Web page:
When looking at the US smaller companies space six months ago, it was slightly difficult to bang the drum for this segment of the equity market – as valuations at the time were well ahead of their historical average. However, fast forward six months, the picture today has certainly improved, with the market’s current P/E valuation of 18x no longer a major headwind for the asset class.
The positive drivers for investing in small and mid-cap US stocks remain in place. The equity market has been supported by solid US economic data, strong corporate earnings and the positive effect of tax reform changes.
With the US small and mid-cap market a larger beneficiary of recently-enacted tax reform compared to US large-cap, we expect earnings growth to come in at about 30% this year. However, stripping out the effect of tax reform and the market can still deliver underlying earnings growth in the double digits.
At T. Rowe Price, we are among the largest and most experienced active manager in US small and mid-cap equities. Within our T. Rowe Price US Smaller Companies Equity portfolio, we have a collection of core holdings in high-quality companies expected to compound value over time. We also look for select ‘deeper value’ opportunities, companies experiencing a challenge or controversy that we believe can be resolved over time.
While our positioning on a sector basis tends to be relatively neutral versus the benchmark, the recent volatility in the market has contributed to some shifts in position. We remain modestly overweight the high-quality compounding companies within the strategy, but have been finding opportunities in financials, technology and cyclicals. We used the elevated volatility to add to some of our highest-confidence ideas.
Exploiting elevated market volatility
One such interesting recovery story we took advantage of recently was Banco Popular. The largest financial institution on the island of Puerto Rico, Banco Popular has roughly 165 deposit franchises on the island. The bank has witnessed controversy due to past headwinds from the Puerto Rican debt crisis, while more recently it was negatively impacted by Hurricane Maria.
While most investors were still sceptical on Puerto Rico due to negative press surrounding the hurricane, recent analyst visits to the island indicated a sense of return to normalcy after the significant storm damage. We took advantage of the bank’s decline in the aftermath of the storm and its shares have since recovered strongly.
Banco Popular shares traded at an attractive tangible book value per share level and longer-term we expect the group to be a beneficiary of the massive rebuilding stimulus Puerto Rico will demand.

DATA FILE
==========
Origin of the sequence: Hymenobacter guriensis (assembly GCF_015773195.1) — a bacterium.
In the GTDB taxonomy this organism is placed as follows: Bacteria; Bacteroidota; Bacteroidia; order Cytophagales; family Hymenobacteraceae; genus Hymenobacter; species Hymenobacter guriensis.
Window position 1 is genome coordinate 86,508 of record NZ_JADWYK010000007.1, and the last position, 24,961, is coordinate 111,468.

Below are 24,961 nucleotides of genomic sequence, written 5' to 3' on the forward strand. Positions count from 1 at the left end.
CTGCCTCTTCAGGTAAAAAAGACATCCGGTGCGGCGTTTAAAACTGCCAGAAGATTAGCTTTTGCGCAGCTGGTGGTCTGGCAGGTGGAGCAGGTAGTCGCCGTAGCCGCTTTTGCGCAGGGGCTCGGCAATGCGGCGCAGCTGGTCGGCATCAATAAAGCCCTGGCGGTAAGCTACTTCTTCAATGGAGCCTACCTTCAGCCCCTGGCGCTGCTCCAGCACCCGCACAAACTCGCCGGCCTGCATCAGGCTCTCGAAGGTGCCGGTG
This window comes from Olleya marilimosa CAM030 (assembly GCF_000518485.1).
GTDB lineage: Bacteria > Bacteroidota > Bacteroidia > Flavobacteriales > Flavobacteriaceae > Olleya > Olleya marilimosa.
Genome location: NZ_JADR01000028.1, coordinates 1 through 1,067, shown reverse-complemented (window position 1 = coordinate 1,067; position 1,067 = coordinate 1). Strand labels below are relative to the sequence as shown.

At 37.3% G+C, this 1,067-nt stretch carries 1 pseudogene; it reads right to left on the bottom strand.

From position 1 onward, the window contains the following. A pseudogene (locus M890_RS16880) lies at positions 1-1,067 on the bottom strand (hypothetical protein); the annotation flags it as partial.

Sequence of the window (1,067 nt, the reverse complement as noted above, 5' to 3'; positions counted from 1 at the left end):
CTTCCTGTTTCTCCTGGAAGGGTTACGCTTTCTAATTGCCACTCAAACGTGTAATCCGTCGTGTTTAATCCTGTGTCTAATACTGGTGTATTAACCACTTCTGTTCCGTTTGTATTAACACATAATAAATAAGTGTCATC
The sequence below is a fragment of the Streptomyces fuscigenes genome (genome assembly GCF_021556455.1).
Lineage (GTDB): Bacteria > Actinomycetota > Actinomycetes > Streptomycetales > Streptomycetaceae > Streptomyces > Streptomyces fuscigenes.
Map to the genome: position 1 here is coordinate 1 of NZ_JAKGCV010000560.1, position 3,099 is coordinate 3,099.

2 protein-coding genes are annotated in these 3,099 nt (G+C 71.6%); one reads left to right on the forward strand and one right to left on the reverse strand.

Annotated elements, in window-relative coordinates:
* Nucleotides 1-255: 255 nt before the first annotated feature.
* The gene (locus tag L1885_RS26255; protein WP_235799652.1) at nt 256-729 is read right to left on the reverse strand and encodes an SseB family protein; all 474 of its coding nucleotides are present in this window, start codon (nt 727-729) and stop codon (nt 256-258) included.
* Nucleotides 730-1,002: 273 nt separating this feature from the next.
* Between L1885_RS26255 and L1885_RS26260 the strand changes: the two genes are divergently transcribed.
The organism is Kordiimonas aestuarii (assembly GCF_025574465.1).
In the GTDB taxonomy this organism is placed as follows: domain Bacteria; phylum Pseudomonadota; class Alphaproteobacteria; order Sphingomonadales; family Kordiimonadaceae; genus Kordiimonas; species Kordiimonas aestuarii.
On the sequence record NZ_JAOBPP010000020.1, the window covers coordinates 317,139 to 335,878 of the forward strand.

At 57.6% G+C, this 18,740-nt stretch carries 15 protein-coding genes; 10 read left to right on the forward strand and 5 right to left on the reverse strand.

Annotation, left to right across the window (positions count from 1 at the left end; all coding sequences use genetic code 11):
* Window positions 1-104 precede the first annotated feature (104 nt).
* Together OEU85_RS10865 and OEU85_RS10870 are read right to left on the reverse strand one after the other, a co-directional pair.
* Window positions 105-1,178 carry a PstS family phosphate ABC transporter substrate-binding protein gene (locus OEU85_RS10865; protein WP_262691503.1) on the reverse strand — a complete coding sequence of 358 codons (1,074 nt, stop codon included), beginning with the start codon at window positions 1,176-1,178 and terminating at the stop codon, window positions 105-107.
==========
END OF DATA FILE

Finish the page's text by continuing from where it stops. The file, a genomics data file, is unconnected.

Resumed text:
Another stock where we recently noted an attractive entry point was Novanta, the high-quality supplier of critical components for advanced industrial and medical products.
Customer losses at a large acquisition masked Novanta management’s progress of shifting to more consistent and profitable end markets and products. We like the group’s developments in machine vision in the industrial space, as well as laser scanning, precision motion within the medical arena.
Novanta management continues to execute well and confidence in the group is building. Its operational results have been robust, while the undertaking of M&A has improved business mix and created shareholder value. We believe the group’s strong balance sheet and cash flow supports its continued M&A goals.
Fundamental research remains key
While concerns related to valuation have been largely alleviated from the US smaller companies space, fundamental bottom-up research remains vital, as broad valuations still sit modestly above long-term averages. Investors should remain vigilant, as rising interest rates will eventually act as a headwind to economic growth – with another two to three hikes likely in the US this year.
With the US economy somewhere in the mid-to-late stages of the economic cycle, it will be imperative to look to quality stocks as the cycle continues to age. However, now is not time to go ultra-defensive, as the backdrop for US smaller companies investing remains positive. We continue to find opportunities to invest in a variety of select companies where we believe other investors do not fully appreciate the long-term potential value of the business.
Ryan Burgess, portfolio manager of the T. Rowe Price US Smaller Companies Equity Strategy